Hot Tub Time Machine: The gross-out comedy as '80's-movie rummage sale

Time Warner still mulling MGM bid as deadline passes

Why Green Zone failed

Fight over 3D screens heats up with high-pressure tactics

Scene Stealer: 'Green Zone' piles on the cameras

March 18, 2010 | 12:00 am

Paul Greengrass' films are known for kinetic action and lightning-quick editing, and his latest, the Iraq war thriller "Green Zone," is no exception. Greengrass and cinematographer Barry Ackroyd shot the action sequences in long, continuous takes with multiple cameras that had staggered start times, so one camera would be filming while another was reloading. "This allowed the actors to inhabit their environments more fully," explained editor and co-producer Christopher Rouse, who had to then break the raw footage down into categories (coverage of a single character, for instance) before cutting the scenes together. Up to 20 minutes of action needed to be boiled down to a few minutes on-screen, with individual shots ranging from a few seconds to as little as six frames. "Like the actors, I try to inhabit the scene so that I'm making intuitive choices rather than purely cognitive ones," Rouse said.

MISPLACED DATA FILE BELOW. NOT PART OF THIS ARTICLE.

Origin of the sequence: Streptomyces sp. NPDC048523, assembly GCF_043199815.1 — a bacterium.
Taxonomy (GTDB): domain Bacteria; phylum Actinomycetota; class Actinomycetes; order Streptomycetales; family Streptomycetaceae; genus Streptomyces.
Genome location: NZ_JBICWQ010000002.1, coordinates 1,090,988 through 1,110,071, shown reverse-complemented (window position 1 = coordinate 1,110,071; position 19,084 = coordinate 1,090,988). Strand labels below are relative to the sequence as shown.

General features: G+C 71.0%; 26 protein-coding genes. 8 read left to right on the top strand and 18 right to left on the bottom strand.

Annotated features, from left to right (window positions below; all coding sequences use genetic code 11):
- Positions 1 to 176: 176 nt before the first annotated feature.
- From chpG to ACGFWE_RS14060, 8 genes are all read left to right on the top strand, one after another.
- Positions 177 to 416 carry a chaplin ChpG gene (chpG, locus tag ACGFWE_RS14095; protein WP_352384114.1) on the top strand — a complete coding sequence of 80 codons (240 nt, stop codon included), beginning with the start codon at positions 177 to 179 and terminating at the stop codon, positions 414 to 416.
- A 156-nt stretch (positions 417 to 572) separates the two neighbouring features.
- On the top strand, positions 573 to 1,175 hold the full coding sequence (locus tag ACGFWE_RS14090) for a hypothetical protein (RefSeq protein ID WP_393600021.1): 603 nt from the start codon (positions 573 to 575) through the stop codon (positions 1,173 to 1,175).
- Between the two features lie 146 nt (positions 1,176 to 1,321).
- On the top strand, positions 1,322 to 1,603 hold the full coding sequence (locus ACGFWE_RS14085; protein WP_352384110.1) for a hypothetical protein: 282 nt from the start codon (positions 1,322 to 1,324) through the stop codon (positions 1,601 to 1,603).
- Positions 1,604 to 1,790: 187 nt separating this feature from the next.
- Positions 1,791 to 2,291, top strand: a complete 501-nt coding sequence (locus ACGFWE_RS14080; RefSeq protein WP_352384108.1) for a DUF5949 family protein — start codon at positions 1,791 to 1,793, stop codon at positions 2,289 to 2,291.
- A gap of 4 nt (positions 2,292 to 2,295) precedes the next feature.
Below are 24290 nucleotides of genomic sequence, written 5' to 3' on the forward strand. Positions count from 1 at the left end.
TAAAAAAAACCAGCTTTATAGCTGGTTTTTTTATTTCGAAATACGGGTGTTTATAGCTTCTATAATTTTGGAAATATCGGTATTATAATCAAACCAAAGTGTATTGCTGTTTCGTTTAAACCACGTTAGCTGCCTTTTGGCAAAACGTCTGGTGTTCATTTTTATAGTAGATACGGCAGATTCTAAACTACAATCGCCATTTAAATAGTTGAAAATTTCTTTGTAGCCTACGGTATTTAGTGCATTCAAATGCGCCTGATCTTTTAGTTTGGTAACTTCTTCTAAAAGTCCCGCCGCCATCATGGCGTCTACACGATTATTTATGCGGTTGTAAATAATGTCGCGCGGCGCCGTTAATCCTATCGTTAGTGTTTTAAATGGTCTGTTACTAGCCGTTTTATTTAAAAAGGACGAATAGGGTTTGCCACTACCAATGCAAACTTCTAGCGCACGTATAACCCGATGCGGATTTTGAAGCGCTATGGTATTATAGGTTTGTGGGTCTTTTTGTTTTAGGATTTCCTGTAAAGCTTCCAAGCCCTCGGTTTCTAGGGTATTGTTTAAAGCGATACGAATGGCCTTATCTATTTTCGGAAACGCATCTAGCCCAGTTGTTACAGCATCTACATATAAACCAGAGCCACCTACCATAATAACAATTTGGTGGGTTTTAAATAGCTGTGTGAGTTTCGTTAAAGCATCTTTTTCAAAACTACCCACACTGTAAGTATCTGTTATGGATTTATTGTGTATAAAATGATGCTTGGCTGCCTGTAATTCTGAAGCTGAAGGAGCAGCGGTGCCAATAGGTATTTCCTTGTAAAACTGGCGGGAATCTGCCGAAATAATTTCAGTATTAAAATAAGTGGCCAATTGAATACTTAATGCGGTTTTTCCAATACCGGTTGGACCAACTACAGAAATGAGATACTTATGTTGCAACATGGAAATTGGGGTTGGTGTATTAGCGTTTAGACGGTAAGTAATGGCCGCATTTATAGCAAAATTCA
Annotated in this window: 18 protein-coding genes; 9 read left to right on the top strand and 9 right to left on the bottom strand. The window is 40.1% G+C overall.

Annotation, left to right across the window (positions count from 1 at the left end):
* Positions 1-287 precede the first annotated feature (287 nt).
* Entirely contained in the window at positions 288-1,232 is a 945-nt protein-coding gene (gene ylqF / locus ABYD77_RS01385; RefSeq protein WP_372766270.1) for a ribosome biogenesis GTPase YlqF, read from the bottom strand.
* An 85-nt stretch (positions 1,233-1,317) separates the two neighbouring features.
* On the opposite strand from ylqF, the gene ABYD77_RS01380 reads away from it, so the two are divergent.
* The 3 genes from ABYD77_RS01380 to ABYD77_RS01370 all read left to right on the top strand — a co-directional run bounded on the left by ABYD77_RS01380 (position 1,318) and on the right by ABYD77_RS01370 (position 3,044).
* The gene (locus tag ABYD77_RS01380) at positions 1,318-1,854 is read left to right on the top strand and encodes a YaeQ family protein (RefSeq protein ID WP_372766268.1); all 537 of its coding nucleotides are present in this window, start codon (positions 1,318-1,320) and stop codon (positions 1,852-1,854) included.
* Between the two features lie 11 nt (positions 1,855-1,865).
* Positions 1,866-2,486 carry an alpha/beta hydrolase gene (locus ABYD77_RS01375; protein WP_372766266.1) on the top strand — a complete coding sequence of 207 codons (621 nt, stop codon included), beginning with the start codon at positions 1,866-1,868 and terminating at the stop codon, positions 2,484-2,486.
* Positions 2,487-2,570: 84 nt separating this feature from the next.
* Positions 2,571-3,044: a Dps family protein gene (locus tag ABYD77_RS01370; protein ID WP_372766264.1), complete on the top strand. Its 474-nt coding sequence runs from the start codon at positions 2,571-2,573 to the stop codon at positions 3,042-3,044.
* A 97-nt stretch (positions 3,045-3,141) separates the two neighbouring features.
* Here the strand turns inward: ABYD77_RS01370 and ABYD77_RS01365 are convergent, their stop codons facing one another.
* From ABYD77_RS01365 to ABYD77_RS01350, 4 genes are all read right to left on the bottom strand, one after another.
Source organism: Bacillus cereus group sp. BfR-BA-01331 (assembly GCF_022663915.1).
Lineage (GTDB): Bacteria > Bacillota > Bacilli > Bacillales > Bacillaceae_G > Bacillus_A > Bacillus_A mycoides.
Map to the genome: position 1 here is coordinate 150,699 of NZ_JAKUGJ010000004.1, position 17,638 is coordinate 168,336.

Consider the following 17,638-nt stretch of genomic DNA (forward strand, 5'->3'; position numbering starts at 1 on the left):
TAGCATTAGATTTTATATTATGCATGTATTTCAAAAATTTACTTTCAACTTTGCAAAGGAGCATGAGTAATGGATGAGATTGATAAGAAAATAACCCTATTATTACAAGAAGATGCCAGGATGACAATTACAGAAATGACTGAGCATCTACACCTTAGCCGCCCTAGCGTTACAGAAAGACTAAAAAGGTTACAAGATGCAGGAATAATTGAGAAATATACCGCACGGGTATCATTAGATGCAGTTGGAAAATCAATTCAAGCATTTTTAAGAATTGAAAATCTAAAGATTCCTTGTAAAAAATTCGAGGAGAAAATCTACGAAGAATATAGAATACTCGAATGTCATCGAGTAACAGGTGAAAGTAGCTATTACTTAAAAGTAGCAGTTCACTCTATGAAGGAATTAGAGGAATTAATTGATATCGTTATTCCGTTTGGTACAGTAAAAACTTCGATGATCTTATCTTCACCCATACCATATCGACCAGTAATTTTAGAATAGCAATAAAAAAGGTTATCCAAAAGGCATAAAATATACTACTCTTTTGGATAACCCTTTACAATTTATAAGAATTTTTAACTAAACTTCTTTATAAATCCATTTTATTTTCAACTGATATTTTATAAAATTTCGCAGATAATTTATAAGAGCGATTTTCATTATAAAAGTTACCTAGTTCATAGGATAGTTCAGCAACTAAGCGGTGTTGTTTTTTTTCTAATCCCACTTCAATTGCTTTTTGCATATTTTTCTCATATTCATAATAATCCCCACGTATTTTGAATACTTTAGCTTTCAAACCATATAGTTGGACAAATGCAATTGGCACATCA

-- Patrick Kevin Day


Scene Stealer: Stormy doings on 'Shutter Island'
Scene Stealer: Working with 'Frozen's' wolves
Scene Stealer: 'Wolfman' and the secrets of torture tech

Why 'Green Zone' failed

March 15, 2010 |  5:36 pm

It's dispiriting to sit back today and soak in just how poorly "Green Zone" performed over the weekend, earning a meager $14.3 million. Depression sets in because the Paul Greengrass movie is legitimately great, a potent thriller and action picture that entertains no matter your politics (we're not the only ones who feel this way -- the movie is the second best-reviewed wide release of the year according to meta-review site Movie Review Intelligence).

But what's even more discouraging about the results is that they offer definitive proof that even the highest-quality filmmaking and the most palatable marketing hook can't save a movie set in a tumultuous Middle East. This was a movie retailed as a Jason Bourne-like thriller made by the director and the star of same, with all the double-crosses, chases and explosions one would want from such a union. And yet no matter how deftly it was executed, audiences didn't see past the topicality. The simple presence of Iraq kept people home, as it has before for films of so many different stripes, tones and budgets.